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Monster Jam trucks show flash and dash

By on September 8, 2015
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Flying across the area in a blur of turbocharged beauty, one Monster Jam truck after another performs a series of wheelies, donuts and backflips. The excitement builds with each car mercilessly crushed in their wake.

Adding to the effect are the eye-popping, jaw-dropping designs of today’s fleet, which continues to push the boundaries of strength and style. The audience response has been overwhelming.

“Fans now don’t want to see a plain Ford or Chevy vehicle; they want to see a concept design,” says Henry Cross, senior director of operations for Feld Motor Sports.

Made of fiberglass, a Monster Jam truck body is custom-designed with airbrushed artwork to create a character or theme for the truck. Airbrushing often requires more than 40 hours of paint time — but that’s only the start of it.

“Most of the Monster Jam truck bodies are hand-painted by an artist,” Cross says. “The artwork on a Monster Jam truck has to look good for fans along the front row and in the upper deck.”

Monster Jam truck drivers set the bar high for themselves and their dirt-track companions. These designs have become a creative form of expression while adding a bit of friendly competition.

“It’s the design concept that sets one driver apart from another,” he says. “They all want to have the weirdest, baddest, most tricked-out truck. But it has to run well, too.”

Racing ahead

So what does it take to build a Monster Jam truck that has both style and function? It’s a delicate balance of handmade craft and new technologies.

“It’s easy to make them pretty; it’s hard to make them last,” Cross says.

It may take years to form the mold of the Monster Jam truck, with body fabricators providing input through every step of the process. New software has helped improve vehicle designs and safety technology.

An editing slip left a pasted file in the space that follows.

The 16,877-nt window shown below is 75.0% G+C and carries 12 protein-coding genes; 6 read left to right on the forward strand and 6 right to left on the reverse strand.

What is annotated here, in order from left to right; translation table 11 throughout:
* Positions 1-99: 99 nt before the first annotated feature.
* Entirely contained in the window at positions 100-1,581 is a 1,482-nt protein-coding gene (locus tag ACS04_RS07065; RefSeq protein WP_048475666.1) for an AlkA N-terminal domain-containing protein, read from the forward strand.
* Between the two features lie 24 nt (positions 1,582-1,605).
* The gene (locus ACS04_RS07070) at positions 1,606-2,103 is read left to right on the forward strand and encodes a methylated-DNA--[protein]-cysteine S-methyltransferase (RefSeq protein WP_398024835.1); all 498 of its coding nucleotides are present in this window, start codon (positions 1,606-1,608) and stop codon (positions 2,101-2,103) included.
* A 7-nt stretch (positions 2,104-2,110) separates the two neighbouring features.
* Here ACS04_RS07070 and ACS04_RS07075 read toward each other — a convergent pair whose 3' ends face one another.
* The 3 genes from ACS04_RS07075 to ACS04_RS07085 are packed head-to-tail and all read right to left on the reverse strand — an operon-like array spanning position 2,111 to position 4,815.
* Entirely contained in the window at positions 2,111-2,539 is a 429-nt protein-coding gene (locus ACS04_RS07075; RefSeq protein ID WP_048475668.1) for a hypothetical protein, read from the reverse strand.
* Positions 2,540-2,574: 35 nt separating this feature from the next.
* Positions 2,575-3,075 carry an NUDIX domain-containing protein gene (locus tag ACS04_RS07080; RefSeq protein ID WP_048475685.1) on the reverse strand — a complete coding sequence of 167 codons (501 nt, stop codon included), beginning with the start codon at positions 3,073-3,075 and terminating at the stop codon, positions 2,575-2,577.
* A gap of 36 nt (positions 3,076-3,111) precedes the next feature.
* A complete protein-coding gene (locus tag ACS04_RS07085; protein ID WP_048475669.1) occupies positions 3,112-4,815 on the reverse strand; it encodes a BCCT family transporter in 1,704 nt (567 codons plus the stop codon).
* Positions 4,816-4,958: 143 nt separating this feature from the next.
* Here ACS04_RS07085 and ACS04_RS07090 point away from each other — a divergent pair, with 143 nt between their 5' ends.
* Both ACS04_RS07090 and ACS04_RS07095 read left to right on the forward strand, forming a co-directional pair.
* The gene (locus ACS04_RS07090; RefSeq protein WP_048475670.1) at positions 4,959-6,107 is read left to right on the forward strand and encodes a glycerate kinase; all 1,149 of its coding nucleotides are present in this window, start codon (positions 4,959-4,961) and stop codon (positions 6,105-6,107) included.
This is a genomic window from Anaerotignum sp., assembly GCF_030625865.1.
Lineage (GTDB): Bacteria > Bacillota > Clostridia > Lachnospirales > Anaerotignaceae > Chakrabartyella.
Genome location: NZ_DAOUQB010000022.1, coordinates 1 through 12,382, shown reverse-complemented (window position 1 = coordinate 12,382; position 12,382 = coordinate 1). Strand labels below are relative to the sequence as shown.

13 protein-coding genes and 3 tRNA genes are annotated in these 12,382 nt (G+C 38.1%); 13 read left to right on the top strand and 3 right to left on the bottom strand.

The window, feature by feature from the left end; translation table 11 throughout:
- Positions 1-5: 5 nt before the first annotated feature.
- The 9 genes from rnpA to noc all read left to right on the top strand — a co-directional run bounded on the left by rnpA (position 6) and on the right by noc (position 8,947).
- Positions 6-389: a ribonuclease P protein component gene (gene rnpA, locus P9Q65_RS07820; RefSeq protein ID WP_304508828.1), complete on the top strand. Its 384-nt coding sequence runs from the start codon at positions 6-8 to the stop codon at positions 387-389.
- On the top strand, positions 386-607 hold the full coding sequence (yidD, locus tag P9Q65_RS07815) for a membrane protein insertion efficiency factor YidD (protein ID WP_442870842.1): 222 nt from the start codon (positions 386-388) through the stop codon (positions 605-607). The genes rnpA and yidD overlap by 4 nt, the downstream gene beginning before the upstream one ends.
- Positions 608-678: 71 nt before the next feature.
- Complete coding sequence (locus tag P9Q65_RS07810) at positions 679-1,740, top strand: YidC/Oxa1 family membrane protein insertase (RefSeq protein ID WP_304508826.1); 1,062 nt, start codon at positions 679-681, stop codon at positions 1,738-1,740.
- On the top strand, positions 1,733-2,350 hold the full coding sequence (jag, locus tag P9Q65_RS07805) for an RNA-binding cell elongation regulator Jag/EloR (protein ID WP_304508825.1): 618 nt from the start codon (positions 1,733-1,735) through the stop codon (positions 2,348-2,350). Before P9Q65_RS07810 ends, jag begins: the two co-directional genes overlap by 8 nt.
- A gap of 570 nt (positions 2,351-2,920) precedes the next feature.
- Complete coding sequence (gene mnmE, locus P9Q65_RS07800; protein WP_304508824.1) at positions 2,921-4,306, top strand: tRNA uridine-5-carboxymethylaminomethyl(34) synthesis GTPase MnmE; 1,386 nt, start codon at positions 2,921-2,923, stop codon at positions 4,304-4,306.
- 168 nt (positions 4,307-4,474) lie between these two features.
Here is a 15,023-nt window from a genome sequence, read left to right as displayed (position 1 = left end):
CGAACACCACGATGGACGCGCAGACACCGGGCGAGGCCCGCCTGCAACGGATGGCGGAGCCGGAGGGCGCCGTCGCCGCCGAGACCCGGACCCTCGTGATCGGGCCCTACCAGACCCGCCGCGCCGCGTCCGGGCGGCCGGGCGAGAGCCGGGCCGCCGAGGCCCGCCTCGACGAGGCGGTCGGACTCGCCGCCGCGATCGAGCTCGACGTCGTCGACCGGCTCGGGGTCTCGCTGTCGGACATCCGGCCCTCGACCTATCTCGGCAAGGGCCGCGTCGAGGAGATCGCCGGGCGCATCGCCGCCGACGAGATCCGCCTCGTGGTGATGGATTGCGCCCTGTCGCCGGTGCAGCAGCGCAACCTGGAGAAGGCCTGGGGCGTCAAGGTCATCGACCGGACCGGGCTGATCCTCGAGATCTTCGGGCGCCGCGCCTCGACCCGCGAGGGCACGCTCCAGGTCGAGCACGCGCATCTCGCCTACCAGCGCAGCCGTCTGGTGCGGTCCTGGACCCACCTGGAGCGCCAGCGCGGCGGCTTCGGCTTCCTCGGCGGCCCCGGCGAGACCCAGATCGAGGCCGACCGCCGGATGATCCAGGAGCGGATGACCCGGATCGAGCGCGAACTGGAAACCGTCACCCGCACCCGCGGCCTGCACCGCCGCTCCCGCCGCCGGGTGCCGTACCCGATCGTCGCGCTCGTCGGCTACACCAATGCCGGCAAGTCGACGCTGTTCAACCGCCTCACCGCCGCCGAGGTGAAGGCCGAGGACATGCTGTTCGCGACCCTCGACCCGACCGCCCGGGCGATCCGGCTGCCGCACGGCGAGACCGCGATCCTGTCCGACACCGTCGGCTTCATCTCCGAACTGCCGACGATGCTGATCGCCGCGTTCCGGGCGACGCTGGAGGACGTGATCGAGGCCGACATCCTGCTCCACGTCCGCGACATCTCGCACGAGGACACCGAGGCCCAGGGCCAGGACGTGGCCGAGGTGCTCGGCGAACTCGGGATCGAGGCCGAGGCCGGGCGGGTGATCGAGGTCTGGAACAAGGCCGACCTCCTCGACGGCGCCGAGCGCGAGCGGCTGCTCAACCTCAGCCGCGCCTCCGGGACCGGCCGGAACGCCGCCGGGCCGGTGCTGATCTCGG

“We’re constantly in research and development mode,” he says. “Now we have computer design programs that can reproduce an image of the Monster Jam truck and help us know how to replace bars, tubes and other features.”

The animated patterns and 3-D applications of today’s Monster Jam trucks have attracted worldwide attention — but the driver’s ability to compete remains the most important thing.

“We want to give the driver every opportunity to perform,” he says. “Our biggest emphasis is on doing a great job for the fans.”

Dragon
Introduced in 2014, Dragon is one of the fiercest looking in the entire fleet, with spikes jutting through its skin, long horns curling back atop its skull and angled fins slicing the air. Scott Liddycoat from Suffolk, Virginia, tames the beast week in and week out on the Monster Jam tour.

Zombie
At the end of 2012, Monster Jam asked the fans what truck they wanted to see, and Zombie made the cut. In 2013, Zombie was picked to come back from the afterworld and into Monster Jam reality. Driver Sean Duhon can be seen at every Monster Jam event in full Zombie makeup, and it didn’t take long for the fans to do the same!

Scooby-Doo
The world famous mystery-solving cartoon canine came to Monster Jam in 2013, driven by Las Vegas native Nicole Johnson, one of Monster Jam’s rising superstars. Scooby-Doo, instantly recognizable as the snack-loving Great Dane, joins fellow Warner Bros character-themed trucks modeled on Superman and Batman.

El Toro Loco
The custom-built bull and its raging style was introduced to Monster Jam fans in 2001. Leading the way for the El Toro Loco team is Monster Jam veteran Lupe Soza, a native of Banquete, Texas, who has been driving Monster Jam trucks since 1988.

Mohawk Warrior
In 2010, Mohawk Warrior joined the Monster Jam fleet. It was the first truck to be adorned with a jet-black, razor-sharp mohawk. Chosen to command this truck was none other than George Balhan, leader of the Mohawk nation. Balhan, who hails from Chicago, joined Monster Jam in 2003.

Max-D
Officially classified as a “futuristic SUV,” Max-D burst onto the Monster Jam scene in 2003 with one of the most successful competitors in Monster Jam history behind the wheel, Tom Meents. Meents calls Paxton, Illinois, home and has been driving Monster Jam trucks since 1993.

NUTS AND BOLTS

Since 2005, Monster Jam has toured throughout the United States, Canada and Europe. Get your engine roaring with these fun facts about the world’s premier monster truck event.

  • Attendance at Monster Jam events exceeds 4 million fans annually, with more than 350 performances throughout the year
  • An average of 3,000 cars are crushed every year
  • Monster Jam Trucks must weigh between 10,000-12,000 pounds
  • Tires must be 66 inches high (5.5 feet) and 43 inches wide (3.5 feet)
  • Fuel economy of Monster Jam Trucks is about 7 gallons per mile (no, not miles per gallon)
  • Water trucks are on standby with up to 2,000 gallons of water to keep dust to a minimum

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